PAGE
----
Monday, July 9, 2012

Christmas in July: Part 1

This month I'll be reaching back into the cozy, old archives to share some of the stamped Christmas cards I've created through the years.  Not every year is represented here, but I hope you enjoy the series.  I promise, the cards will get better (I hope you think so, too!) as we progress.

Join me for Christmas in July.

Once upon a time I would draw the artwork for my Christmas cards, by hand one by one for every person on my Christmas card list.  When I discovered rubber stamps, the intrinsic repeatability was a welcome relief.  My cards were more consistent, and I could produce them much faster.  All good. 

From 1993.  Black ink faded to purple.
1993 was the year I bought my first stamps.  I didn't always color the images in then, but was more concerned with composing the scene.  The billion-dollar scrapbooking market had not yet materialized, and most stamp companies were mom-and-pop establishments.  Not many of the stampers I knew thought about embellishments.  It was all about the images--how you used them, and where you got them.  Shopping was done via catalog or brick-and-mortar store, if you were lucky enough to live within driving distance of such a thing.  My favorite companies were those that included a free unmounted stamp or two (called "dies") with each unmounted order--some companies still do this, I'm happy to find. 

Stamps Used: Printworks (letters, stars),  Leavenworth_Jackson (trumpeters).  Hero Arts (angel),  hand-carved by me (Star of Bethlehem).

1994's card shows some growth as a stamper.  Masking, coloring, and sponging were new skills to me at the time.  Once again, a hand-carved element (sleigh) found its place in the design.  The other two images are from TooMuchFun.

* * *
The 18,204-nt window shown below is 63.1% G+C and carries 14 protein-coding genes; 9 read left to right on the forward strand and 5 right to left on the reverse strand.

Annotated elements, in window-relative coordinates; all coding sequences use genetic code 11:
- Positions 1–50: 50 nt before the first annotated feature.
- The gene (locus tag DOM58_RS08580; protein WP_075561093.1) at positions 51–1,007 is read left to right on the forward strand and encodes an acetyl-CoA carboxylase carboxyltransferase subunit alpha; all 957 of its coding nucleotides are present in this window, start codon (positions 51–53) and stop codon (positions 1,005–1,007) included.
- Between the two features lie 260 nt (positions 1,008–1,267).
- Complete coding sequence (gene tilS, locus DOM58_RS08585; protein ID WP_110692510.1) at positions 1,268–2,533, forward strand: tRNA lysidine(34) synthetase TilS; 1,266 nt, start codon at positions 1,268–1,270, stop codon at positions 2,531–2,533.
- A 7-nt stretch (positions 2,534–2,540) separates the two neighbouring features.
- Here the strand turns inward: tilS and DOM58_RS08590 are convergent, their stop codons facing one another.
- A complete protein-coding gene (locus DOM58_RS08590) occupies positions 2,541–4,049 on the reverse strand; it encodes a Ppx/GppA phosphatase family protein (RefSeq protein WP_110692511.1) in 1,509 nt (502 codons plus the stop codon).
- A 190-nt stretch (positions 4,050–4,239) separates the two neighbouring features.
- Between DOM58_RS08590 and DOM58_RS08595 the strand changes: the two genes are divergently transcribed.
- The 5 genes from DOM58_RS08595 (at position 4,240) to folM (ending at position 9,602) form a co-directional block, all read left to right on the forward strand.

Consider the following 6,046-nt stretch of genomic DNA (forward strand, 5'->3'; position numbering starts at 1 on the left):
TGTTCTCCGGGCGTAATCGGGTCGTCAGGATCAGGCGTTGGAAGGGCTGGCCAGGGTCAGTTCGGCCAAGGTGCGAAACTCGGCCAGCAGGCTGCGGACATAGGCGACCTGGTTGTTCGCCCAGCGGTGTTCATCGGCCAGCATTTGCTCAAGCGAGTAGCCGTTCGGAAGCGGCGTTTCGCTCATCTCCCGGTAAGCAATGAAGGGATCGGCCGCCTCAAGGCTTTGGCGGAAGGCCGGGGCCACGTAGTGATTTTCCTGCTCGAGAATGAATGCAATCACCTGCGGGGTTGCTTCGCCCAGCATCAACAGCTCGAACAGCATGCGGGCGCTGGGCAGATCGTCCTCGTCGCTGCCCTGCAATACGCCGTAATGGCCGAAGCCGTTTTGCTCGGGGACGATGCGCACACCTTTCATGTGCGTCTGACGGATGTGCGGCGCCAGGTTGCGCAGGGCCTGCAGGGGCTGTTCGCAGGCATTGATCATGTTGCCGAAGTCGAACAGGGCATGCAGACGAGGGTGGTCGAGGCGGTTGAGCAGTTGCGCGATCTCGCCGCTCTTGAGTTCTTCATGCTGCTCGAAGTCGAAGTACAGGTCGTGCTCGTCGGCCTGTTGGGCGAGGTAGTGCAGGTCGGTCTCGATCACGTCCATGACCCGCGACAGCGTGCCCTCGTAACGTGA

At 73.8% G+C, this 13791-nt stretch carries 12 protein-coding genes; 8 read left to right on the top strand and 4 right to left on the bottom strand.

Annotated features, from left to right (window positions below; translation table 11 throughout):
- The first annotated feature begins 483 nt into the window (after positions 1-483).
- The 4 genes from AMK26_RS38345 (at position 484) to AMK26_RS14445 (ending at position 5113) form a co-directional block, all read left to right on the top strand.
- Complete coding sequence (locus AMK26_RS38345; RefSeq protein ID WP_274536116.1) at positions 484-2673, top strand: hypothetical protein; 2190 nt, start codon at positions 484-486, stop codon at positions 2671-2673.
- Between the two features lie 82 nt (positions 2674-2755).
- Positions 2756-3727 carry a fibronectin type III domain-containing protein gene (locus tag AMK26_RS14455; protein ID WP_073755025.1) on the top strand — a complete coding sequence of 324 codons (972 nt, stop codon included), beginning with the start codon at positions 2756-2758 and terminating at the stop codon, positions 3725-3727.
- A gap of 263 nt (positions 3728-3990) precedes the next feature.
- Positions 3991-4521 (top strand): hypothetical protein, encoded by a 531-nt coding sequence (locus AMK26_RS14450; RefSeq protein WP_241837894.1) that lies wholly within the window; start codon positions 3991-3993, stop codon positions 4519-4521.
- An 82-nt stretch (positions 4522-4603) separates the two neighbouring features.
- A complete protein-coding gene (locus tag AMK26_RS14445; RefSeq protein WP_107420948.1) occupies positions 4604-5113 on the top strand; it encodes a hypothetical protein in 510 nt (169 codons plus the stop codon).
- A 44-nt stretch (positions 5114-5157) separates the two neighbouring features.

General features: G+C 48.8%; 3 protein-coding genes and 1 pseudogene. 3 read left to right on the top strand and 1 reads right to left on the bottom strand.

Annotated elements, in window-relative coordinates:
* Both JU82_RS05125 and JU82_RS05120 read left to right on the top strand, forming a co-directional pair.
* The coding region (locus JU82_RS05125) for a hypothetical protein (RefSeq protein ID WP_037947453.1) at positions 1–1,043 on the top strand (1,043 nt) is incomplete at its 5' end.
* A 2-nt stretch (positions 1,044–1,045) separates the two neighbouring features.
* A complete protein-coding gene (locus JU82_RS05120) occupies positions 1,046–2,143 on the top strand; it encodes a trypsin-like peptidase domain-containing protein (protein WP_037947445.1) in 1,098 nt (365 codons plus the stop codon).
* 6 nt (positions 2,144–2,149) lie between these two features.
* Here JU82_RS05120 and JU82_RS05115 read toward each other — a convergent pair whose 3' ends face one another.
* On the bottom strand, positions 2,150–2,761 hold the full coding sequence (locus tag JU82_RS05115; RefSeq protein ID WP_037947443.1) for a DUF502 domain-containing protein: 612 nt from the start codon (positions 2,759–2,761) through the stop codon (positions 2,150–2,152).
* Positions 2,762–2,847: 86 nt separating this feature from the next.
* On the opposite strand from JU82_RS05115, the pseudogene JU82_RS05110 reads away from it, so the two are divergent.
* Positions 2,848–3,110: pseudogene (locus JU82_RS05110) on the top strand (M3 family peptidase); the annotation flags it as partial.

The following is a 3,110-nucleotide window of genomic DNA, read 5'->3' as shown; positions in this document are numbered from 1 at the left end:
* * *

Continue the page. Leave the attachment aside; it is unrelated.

1994.  More black-to-purple ink.

Christmas 1996 was a fun year for us.  Our first baby celebrated her first birthday just a couple of month's prior and she was pure joy.

Baby Holly donned our cards that year.

The photo was a wallet-size one that I attached (uncut) to the inside of the card.  I cut a "baby-shaped" window into the front side of the card so her photo could peek through.  Proper alignment of the window was crucial, and though my recollection is fuzzy, I am certain that tracing paper and stamp positioner were employed to create a jig of some sort.
1996.  A color-fast black ink, at last!

The inside of the card included stamping underneath the photo too.  This way if the bearer wanted to remove the photo, the scene on the front would still make sense.

Props to my husband who traveled solo to a far-away stamp store in search of an image that I wasn't sure even existed.  I think the phone conversation went something like, "Quick!  I need a Christmas stocking stamp big enough--but not too big--that I can plop Holly and a bunch of toys into..."  He found this image from Judi-Kins on one of the store's bazillions of shelves, and it was exactly what I needed.  Awesome husband!

Other images are from TooMuchFun (teddy bear), Arizona Stamps, Too! (doll), and PictureShow, (toy bunny).

Stay tuned for the next installment of Christmas in July, coming up on Thursday.

Update! Links to other posts in this series: 
Part 2
   Part 3   Part 4   Part 5   Part 6   Part 7

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